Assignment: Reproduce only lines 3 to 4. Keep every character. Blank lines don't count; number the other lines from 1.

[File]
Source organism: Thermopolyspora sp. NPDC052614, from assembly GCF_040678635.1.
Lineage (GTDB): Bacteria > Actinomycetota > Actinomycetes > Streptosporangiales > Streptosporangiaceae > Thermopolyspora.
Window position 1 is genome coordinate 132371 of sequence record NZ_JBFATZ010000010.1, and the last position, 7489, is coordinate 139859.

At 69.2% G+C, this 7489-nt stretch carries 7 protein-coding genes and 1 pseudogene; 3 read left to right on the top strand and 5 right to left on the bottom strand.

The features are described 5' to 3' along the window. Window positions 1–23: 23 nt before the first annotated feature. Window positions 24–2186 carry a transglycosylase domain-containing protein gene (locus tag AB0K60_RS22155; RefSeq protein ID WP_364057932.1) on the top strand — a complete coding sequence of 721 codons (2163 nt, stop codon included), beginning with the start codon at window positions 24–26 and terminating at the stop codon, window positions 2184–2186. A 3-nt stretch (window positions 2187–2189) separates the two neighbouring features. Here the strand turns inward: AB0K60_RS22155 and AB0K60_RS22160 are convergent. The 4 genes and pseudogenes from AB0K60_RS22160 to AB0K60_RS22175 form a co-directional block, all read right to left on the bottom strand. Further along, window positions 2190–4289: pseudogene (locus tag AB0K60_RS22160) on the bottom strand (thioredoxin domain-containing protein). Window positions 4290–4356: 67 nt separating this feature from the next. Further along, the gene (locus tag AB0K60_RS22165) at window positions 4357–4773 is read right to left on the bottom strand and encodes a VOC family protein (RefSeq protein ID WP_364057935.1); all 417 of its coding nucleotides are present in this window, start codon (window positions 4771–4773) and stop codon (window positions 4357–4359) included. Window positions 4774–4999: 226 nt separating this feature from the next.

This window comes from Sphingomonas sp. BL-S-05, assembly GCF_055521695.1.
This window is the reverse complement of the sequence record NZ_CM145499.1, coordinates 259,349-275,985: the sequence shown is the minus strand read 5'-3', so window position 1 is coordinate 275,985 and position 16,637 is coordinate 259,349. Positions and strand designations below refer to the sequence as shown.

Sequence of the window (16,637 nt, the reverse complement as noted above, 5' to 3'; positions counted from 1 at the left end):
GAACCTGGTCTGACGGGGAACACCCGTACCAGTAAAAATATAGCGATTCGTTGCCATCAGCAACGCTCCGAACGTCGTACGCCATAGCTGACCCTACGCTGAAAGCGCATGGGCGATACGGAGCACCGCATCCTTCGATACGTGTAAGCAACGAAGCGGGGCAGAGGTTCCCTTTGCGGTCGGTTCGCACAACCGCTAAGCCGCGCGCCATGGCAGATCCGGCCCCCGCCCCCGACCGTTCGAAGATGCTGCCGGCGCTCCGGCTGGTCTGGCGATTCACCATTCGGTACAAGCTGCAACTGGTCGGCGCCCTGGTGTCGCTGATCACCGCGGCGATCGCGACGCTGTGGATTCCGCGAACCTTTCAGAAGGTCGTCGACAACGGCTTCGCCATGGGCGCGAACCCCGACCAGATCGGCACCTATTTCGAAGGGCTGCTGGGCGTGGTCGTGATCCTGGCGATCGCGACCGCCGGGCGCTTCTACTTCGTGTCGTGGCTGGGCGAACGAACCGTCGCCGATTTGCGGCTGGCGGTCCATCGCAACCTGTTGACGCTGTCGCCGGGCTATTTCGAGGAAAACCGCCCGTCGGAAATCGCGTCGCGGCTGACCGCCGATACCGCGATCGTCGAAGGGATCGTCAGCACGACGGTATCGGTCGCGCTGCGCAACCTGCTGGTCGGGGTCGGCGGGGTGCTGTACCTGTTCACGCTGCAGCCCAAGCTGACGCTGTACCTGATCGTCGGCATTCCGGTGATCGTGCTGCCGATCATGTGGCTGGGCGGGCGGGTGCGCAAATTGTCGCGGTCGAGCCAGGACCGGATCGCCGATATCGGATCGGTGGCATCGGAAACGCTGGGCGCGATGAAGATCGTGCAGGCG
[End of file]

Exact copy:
Window position 1 is genome coordinate 132371 of sequence record NZ_JBFATZ010000010.1, and the last position, 7489, is coordinate 139859.

At 69.2% G+C, this 7489-nt stretch carries 7 protein-coding genes and 1 pseudogene; 3 read left to right on the top strand and 5 right to left on the bottom strand.